Friday, December 03, 2010

Two old geezers make a go at it in 2010. Two old geezers whose music of yore I am, and forever shall be, a huge fan of. One sinks and one swims.

First on the chopping block is a man by the name of BRIAN ENO. His voluminous output from the years 1971 - 1984 is beyond reproach. There's a good dozen-plus LPs I'll throw at you right now which you need sittin' pretty somewhere within your immediate vicinity: Roxy Music's first two albums, Here Come The Warm Jets, Taking Tiger Mountain (By Strategy), Another Green World, Discreet Music, Before And After Science, Music For Films, Music For Airports, On Land, Apollo, both LPs w/ Robert Fripp & both LPs w/ Harold Budd... Wait I sec, have I said this before? Am I boring you? That's 15 albums you need. You got 'em yet? Post-'84, I've paid little attention to his music. He hasn't actually released a great deal of it, and I do recall enjoying a collaborative disc he did w/ John Cale eons ago when I heard it, but from the mid '80s on, other than his famous production work w/ schlebs like U2, I won't claim to know a hell of a lot about his period of his music. Judging by his latest album, I haven't been missing out on much.

There was a whole lot of hoopla made earlier in the year when it was announced that Eno had inked a deal w/ famed UK electronic label, Warp. There's a few discs by Autechre, Broadcast and Aphex Twin which I think are pretty OK, for what they are, but otherwise this record contract means zip to me. However, I'm not oblivious to the implications: one of the founding fathers of electronic music as we know it today signs to one of his country's pre-eminent contemporary electronic labels. Hopes were high. Hell, my hopes were high. And here it is: Small Craft On A Milk Sea, credited to Eno and his collaborators, Jon Hopkins and Leo Abrahams.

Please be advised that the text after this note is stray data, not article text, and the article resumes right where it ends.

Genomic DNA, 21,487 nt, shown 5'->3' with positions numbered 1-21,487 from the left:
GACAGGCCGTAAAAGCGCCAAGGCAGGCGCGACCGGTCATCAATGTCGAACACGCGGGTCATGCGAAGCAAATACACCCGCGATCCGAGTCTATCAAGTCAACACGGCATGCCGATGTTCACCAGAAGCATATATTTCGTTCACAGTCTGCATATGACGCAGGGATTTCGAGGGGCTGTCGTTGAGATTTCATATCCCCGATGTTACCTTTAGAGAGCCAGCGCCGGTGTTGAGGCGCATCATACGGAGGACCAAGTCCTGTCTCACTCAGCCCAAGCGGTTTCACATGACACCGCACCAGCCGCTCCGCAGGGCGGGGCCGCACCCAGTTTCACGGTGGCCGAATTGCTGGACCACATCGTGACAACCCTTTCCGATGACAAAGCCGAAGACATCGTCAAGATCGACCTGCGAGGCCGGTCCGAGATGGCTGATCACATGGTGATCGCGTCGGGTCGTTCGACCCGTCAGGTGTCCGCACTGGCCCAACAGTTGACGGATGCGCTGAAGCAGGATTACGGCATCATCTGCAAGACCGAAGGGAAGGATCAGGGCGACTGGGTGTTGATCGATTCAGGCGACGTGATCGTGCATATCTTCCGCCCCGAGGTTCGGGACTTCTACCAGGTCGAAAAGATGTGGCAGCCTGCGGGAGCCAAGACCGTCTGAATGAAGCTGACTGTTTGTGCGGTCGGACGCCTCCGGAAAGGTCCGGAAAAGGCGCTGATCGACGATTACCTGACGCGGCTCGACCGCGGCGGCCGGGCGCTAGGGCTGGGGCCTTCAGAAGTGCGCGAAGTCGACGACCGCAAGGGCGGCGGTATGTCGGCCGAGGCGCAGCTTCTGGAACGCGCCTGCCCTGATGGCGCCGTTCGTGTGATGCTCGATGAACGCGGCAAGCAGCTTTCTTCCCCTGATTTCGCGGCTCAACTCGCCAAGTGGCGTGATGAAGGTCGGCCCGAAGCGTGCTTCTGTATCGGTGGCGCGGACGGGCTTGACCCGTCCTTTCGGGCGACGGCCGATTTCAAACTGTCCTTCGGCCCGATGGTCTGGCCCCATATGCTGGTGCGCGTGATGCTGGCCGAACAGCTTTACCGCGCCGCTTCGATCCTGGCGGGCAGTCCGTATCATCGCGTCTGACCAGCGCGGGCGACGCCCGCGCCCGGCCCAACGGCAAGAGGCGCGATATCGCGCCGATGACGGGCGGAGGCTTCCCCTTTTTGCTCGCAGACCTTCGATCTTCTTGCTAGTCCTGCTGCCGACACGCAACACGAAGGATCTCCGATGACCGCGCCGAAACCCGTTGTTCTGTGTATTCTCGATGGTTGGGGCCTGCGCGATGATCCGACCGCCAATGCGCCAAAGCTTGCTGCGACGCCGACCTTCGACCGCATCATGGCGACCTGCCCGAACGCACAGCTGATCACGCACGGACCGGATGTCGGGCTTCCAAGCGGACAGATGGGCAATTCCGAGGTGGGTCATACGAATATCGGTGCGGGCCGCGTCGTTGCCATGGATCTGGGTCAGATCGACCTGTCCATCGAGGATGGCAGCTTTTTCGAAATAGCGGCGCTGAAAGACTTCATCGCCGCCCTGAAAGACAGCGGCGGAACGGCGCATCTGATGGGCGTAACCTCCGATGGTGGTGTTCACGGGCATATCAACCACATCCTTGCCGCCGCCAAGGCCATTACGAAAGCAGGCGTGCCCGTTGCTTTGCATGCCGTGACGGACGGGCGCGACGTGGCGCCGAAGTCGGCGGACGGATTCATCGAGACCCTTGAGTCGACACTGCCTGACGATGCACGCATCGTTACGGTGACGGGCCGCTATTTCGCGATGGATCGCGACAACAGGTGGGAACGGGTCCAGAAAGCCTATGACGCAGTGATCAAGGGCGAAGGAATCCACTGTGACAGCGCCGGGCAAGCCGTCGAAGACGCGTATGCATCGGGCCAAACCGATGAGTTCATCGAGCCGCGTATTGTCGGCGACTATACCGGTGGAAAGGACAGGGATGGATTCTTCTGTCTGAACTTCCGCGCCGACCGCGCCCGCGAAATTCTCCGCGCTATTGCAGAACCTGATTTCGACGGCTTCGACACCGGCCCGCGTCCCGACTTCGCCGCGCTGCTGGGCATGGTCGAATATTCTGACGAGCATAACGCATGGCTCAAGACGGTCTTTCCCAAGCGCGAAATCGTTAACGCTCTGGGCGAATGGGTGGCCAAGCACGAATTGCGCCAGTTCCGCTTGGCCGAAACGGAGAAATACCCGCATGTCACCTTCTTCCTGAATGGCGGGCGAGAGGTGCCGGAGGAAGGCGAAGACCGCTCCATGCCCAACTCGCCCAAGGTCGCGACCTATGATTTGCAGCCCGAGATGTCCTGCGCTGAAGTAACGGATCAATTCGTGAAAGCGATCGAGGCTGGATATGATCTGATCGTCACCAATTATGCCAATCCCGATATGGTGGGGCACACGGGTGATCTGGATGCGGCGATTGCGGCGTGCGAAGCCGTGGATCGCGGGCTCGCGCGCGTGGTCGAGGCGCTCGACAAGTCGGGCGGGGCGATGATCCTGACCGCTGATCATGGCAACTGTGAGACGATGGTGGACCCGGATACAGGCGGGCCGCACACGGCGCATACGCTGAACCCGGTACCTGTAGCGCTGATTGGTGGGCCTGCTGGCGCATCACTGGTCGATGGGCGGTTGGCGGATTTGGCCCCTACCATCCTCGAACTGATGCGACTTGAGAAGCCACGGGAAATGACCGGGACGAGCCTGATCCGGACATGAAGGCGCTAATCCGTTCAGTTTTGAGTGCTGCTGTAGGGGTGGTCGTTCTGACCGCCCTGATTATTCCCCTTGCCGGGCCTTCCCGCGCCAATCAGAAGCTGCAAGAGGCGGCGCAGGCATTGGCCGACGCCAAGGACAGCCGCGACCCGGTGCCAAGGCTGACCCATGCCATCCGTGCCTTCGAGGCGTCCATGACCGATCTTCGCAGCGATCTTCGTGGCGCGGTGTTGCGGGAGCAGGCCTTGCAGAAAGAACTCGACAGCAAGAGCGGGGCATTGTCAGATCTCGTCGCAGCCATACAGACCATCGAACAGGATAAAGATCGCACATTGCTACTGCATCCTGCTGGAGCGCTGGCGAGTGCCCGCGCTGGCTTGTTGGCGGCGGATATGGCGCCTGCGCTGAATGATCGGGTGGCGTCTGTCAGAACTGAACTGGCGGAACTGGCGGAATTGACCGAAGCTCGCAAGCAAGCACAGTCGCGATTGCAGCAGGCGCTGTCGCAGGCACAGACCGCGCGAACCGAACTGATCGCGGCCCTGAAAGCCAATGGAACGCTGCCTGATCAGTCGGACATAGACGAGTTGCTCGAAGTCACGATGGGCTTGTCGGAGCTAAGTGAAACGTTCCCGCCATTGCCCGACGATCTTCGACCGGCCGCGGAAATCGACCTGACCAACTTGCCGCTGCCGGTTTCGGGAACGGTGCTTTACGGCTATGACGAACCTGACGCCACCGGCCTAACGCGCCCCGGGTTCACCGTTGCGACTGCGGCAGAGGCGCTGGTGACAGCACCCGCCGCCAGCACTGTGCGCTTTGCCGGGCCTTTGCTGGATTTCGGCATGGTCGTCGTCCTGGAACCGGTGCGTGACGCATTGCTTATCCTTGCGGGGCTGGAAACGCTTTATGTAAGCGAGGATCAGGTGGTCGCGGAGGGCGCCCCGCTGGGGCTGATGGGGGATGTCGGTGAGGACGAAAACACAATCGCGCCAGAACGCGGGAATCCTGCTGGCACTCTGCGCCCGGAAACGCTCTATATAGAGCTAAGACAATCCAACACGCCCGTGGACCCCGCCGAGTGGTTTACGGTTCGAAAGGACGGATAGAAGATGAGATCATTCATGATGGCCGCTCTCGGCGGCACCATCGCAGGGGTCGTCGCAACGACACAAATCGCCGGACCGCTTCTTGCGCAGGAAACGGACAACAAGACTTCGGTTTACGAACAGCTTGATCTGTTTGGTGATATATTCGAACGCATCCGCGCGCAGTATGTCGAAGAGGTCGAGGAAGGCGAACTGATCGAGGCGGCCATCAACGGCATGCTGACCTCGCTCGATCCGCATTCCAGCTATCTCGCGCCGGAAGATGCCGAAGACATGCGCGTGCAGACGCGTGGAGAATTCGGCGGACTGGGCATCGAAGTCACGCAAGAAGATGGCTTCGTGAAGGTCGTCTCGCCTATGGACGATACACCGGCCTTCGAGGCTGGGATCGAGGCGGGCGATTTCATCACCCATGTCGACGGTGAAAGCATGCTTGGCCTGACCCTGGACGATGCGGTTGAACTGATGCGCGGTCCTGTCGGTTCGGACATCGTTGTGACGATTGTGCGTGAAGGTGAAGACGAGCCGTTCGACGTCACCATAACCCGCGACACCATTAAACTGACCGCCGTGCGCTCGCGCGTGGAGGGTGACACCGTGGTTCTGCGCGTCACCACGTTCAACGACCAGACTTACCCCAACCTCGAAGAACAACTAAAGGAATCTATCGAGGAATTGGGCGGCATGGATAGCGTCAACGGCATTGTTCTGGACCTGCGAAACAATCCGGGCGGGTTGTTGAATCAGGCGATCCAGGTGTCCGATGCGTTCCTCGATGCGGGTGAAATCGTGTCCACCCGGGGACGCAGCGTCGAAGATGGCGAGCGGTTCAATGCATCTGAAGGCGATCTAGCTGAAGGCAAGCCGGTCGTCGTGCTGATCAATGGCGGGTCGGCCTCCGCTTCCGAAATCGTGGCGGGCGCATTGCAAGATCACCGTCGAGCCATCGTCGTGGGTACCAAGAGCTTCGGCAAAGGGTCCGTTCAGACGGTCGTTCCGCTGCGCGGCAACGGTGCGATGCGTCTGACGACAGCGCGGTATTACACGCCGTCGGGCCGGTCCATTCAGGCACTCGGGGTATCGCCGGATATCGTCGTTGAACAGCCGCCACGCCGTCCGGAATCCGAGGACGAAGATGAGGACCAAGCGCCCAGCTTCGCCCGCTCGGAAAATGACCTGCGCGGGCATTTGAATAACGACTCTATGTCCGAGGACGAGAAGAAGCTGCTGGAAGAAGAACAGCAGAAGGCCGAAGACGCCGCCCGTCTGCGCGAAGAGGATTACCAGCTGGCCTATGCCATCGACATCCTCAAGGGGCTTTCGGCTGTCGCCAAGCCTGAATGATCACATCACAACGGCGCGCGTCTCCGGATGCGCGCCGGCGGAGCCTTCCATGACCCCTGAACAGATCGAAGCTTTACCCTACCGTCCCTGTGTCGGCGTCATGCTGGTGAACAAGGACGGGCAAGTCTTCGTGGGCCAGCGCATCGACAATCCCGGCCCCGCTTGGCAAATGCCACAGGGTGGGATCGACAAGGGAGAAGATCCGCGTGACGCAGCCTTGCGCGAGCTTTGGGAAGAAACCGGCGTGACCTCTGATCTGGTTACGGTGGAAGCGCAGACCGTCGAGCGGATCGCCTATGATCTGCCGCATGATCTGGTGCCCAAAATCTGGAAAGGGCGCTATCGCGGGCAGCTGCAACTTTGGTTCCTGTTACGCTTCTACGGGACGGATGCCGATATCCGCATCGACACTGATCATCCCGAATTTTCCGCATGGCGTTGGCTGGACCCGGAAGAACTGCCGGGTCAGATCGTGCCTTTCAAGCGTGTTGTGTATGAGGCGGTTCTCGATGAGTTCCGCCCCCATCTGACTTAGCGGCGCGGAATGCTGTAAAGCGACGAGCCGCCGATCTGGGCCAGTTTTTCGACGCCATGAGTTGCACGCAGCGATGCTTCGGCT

There's a few problems I have w/ it. For one, the songs are too short. There's 15 tracks, and they're squeezed into a 45-minute time frame. None of them are really given room to develop. Apollo, too, from 1983, had relatively short songs, though the craft of each individual track most definitely made up for their relative breadth (it is, in fact, my favourite Eno disc of them all). Not only that, but the Eno of yore had a real sense of compositional warmth and texture. Albums like Music For Airports and Apollo may sound deceptively simple and minimalist in retrospect, but there's a lot going on underneath the surface. The enveloping layers of sound of Apollo, or the muzak take on Morton Feldman of Music For Airports are nowhere present here. Nor is the glam-punk of Here Come The Warm Jets or the pop-art electronics of Another Green World. But that's OK, because Eno shouldn't be simply revisiting old sounds. Unfortunately, most of Small Craft... sounds no different to any other generic "contemporary electronica" album you might find on Warp on a bad day (I'm assuming they release great contemporary electronica albums too, but like I said: you're asking the wrong guy if you want confirmation of that). It possesses an awful digital quality which has me thinking much of it would make better soundtrack pieces to a contemporary Gen-Y BBC drama series. Not my idea of a good time.

There's one glimmer of hope, but it's short-lived. Track 6, "2 Forms Of Anger" takes a couple of minutes to get started, slowly developing like an industrial-damaged Coil track, and then in the last minute (and there's only three of them) grinds into a gen-u-ine rock & roll track which could've been lifted from Here Come The Warm Jets or Taking Tiger Mountain. The scratchy guitars drive it along and it feels like it's going to break out into something really good. And then it stops. Some of Small Craft... could pass for a series of half-decent Autechre offcuts, but the bulk of it doesn't sound like an album which took a craftsman like Eno 5 years to make. More like something he wrote during his lunch break.